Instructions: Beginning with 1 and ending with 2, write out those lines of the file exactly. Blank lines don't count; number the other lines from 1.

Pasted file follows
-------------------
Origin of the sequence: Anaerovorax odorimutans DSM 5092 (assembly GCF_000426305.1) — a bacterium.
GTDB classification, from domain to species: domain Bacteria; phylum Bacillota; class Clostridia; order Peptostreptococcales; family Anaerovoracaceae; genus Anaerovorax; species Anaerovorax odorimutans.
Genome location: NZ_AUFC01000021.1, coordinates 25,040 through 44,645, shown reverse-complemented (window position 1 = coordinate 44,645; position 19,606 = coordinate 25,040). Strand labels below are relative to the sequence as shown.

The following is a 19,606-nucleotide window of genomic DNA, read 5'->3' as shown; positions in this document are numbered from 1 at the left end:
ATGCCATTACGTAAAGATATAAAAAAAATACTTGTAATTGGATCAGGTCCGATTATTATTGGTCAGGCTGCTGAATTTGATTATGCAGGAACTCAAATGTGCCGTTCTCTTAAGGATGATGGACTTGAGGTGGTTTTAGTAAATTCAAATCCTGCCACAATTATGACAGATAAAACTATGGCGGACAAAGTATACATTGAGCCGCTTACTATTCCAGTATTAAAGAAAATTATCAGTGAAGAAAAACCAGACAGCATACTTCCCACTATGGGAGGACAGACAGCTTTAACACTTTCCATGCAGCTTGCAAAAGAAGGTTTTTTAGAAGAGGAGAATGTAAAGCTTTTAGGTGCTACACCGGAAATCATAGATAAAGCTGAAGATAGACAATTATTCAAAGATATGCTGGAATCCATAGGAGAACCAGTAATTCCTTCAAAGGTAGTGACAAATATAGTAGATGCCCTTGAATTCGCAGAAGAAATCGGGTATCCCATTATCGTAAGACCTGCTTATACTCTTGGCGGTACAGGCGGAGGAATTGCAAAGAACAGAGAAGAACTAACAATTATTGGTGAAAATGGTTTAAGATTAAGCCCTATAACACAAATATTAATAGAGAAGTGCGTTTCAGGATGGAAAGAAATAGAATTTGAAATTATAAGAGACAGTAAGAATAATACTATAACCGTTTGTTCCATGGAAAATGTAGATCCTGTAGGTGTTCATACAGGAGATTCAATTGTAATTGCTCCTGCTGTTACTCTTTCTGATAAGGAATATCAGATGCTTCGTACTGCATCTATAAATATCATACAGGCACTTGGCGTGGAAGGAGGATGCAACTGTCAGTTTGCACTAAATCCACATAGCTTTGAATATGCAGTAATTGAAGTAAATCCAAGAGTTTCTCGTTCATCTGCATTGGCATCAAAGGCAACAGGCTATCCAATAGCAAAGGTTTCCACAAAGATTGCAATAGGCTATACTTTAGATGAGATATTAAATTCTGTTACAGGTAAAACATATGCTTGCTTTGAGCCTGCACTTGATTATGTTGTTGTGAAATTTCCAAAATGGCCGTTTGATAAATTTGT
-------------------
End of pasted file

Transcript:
Origin of the sequence: Anaerovorax odorimutans DSM 5092 (assembly GCF_000426305.1) — a bacterium.
GTDB classification, from domain to species: domain Bacteria; phylum Bacillota; class Clostridia; order Peptostreptococcales; family Anaerovoracaceae; genus Anaerovorax; species Anaerovorax odorimutans.